No more, not any more - English Grammar Today - Cambridge Dictionaries Online

Cambridge Dictionaries online Cambridge Dictionaries online

The most popular online dictionary and thesaurus for learners of English

No more, not any more

from English Grammar Today

No more and not any more are determiners and adverbs.

No more, not any more as determiners

We use no more and not any more as determiners to talk about an absence of something that was once there. No more is more formal than not any more:

I will ask no more questions. (formal)

I won’t ask any more questions. (informal)

There’s no more cake. They’ve eaten it all. (or There isn’t any more cake.)

No more, not any more as adverbs

We use no more and not any more as adverbs to talk about something stopping or ending. No more is more formal than not any more:

The army has arrived. We should fear no more. (formal)

I wouldn’t worry any more if I was you. Everything will be okay. (informal)

No more … than, Not any more … than

We use no morethan or not any morethan to talk about comparative quantities and degrees. No more than is more formal than not any more than:

It does not tell you much. There is no more detail than in the instructions. (formal)

Flying there isn’t any more expensive than getting the train. (informal)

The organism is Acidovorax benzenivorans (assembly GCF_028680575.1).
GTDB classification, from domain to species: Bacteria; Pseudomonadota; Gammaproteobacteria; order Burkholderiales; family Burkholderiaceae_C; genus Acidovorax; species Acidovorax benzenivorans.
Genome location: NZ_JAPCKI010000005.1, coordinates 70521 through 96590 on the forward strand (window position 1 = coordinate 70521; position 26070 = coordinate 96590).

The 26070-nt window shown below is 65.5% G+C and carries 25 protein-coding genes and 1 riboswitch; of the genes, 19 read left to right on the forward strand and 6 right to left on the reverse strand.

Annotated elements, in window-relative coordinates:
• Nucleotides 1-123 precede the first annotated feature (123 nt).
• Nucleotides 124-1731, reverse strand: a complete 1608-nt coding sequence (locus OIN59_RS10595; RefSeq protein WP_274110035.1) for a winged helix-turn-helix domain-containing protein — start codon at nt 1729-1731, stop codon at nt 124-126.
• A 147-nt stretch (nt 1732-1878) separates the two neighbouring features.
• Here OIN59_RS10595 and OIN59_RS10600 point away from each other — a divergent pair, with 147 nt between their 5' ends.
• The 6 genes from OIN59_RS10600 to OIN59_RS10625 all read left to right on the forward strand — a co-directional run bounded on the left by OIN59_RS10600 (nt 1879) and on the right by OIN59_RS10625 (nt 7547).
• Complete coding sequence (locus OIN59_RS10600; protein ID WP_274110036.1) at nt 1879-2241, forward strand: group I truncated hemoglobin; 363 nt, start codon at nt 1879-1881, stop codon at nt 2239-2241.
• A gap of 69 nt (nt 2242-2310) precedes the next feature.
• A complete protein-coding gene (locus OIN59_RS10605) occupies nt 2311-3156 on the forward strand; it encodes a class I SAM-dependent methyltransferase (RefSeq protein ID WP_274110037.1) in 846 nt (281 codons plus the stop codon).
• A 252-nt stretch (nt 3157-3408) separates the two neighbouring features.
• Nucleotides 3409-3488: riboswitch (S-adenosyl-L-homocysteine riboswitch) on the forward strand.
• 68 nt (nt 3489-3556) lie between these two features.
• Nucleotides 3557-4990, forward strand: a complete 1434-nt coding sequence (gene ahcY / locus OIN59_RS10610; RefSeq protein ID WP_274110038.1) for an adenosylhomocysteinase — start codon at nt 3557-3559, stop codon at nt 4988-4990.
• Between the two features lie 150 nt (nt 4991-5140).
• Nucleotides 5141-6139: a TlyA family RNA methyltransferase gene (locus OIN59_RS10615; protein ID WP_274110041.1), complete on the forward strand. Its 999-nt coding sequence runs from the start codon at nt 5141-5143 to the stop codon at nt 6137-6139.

Writing: any more or anymore?

In British English we usually write the adverb any more as two words though we sometimes see it as one word, especially in American English. We never write it as one word as a determiner:

I’m not cold any more. (or I’m not cold anymore.)

I can’t print any more copies. The printer isn’t working.

Not: I can’t print anymore copies.

(“No more, not any more” from English Grammar Today © Cambridge University Press. Need grammar practice? Try English Grammar Today with Workbook.)
Add Cambridge dictionaries to your browser to your website

Word of the Day

prime time

in television and radio broadcasting, the time when the largest number of people are watching or listening

Word of the Day

The language of elections

by Liz Walter,
April 22, 2015
On May 7th, citizens of the UK will be going to the polls (having an election) to decide who will form the next government. This kind of election is known as a general election. The country is divided into 650 areas, called constituencies. Each constituency elects a member of parliament (MP) to

Read More 

e-juice noun

April 27, 2015
the liquid content in an e-cigarette, which includes nicotine and may be flavoured in various ways Cannabidiol oil that comes from industrial hemp plants, which is what is infused into our e-juice, is 100 per cent legal.

Read More